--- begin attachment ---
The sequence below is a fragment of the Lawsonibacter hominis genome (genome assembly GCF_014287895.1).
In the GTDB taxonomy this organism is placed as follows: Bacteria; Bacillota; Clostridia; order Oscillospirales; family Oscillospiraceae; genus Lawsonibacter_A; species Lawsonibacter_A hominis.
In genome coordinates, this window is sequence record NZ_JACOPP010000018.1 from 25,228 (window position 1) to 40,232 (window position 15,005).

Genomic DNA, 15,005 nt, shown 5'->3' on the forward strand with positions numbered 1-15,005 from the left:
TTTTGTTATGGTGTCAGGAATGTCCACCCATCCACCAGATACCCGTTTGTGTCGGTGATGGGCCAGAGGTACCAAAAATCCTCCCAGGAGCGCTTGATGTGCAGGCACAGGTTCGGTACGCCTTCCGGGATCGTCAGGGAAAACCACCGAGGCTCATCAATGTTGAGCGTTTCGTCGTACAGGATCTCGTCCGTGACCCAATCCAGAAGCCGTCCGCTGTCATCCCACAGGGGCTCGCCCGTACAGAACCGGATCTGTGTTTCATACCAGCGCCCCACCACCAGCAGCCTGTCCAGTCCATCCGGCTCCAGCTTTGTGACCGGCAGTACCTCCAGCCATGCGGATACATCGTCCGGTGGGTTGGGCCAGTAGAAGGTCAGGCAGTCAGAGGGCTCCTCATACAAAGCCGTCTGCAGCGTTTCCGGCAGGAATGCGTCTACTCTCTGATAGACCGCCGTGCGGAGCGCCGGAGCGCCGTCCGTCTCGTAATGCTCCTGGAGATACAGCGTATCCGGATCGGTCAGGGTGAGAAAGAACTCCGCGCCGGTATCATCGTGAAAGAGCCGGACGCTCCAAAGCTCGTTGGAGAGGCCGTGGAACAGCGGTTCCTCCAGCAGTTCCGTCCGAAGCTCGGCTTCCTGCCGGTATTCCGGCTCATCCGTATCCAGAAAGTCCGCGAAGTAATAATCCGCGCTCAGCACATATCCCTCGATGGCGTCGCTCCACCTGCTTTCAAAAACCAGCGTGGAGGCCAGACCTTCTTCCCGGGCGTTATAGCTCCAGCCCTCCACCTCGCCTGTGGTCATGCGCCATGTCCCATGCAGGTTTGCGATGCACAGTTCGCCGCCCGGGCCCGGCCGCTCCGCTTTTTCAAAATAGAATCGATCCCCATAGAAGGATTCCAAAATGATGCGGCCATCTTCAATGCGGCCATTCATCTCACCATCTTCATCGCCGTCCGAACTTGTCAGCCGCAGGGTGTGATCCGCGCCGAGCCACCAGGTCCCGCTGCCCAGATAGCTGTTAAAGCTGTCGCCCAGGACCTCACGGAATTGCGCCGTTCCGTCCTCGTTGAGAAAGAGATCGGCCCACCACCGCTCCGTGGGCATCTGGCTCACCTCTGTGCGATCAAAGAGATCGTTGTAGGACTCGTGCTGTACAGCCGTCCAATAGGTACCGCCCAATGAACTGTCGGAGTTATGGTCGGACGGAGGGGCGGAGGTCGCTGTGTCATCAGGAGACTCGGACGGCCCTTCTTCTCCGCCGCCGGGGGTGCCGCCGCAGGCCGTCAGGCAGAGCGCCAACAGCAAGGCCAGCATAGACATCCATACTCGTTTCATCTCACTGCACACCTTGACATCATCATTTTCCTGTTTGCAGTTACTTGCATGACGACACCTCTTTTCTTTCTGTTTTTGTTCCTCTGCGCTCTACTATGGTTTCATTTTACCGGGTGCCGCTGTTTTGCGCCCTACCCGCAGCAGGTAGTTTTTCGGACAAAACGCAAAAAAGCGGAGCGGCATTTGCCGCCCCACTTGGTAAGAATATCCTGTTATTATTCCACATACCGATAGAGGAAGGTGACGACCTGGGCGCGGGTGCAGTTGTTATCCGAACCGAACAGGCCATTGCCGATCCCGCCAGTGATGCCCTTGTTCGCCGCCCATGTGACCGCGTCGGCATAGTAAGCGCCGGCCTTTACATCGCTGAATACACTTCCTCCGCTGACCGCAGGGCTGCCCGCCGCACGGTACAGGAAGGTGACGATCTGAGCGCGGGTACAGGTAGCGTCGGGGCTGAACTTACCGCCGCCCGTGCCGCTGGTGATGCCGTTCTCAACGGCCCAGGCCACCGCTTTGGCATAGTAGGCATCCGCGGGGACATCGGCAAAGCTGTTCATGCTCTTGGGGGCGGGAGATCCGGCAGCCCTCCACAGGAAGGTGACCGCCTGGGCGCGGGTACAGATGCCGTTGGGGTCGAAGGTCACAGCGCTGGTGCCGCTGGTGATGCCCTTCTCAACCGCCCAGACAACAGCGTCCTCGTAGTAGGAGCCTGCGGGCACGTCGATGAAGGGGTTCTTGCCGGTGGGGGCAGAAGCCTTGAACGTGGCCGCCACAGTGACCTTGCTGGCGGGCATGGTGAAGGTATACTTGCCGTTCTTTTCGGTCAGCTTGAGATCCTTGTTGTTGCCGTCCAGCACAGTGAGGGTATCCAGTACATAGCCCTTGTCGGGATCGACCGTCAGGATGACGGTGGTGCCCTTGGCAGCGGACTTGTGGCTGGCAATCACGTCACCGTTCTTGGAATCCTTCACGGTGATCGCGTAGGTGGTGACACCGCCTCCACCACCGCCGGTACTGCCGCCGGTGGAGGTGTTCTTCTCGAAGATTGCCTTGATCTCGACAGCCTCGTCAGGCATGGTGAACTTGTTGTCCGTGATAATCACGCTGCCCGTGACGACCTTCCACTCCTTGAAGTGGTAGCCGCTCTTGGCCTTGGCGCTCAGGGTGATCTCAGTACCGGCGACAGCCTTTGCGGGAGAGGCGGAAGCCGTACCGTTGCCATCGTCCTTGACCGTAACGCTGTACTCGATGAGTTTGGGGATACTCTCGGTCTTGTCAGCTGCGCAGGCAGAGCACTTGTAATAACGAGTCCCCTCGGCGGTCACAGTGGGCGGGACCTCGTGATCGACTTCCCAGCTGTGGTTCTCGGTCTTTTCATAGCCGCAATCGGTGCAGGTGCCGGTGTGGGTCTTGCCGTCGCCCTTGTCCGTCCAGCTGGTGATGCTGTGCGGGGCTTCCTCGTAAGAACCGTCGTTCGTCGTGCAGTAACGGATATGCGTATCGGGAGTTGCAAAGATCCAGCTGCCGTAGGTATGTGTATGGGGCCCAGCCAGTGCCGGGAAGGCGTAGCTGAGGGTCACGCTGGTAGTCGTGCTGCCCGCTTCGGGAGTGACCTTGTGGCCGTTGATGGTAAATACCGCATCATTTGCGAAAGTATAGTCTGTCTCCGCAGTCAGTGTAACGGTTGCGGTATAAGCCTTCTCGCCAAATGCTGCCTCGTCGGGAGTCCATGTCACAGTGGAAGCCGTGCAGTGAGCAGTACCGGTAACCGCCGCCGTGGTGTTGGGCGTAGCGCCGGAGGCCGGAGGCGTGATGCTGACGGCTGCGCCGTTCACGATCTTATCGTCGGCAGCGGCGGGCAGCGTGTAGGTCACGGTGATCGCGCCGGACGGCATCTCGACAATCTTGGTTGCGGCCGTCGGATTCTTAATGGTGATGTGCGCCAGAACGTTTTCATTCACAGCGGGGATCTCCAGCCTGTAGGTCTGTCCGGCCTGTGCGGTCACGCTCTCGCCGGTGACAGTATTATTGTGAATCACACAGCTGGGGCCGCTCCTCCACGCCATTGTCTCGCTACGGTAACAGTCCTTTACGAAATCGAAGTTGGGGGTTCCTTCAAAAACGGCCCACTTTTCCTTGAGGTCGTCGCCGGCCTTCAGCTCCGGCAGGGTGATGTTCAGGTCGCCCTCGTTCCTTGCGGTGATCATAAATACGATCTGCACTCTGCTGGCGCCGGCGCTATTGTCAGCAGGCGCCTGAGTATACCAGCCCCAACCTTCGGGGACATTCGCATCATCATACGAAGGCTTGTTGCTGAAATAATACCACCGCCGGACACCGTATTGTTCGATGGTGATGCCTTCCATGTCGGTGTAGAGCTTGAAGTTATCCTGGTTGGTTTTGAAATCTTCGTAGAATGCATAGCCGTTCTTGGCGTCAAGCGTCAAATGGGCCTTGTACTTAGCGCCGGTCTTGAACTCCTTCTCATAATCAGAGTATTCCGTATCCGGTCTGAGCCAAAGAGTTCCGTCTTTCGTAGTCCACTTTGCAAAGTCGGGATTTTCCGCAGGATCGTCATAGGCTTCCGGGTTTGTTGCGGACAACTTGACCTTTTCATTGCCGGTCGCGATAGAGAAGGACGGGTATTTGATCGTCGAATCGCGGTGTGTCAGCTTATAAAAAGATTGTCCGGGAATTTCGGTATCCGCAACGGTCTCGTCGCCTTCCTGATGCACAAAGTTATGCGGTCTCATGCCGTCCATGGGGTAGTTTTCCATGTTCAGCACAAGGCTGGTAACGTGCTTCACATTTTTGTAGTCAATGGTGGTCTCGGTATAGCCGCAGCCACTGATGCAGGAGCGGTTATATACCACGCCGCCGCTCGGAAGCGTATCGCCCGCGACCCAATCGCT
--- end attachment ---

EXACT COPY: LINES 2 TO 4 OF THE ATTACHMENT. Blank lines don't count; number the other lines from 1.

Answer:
In the GTDB taxonomy this organism is placed as follows: Bacteria; Bacillota; Clostridia; order Oscillospirales; family Oscillospiraceae; genus Lawsonibacter_A; species Lawsonibacter_A hominis.
In genome coordinates, this window is sequence record NZ_JACOPP010000018.1 from 25,228 (window position 1) to 40,232 (window position 15,005).

Genomic DNA, 15,005 nt, shown 5'->3' on the forward strand with positions numbered 1-15,005 from the left: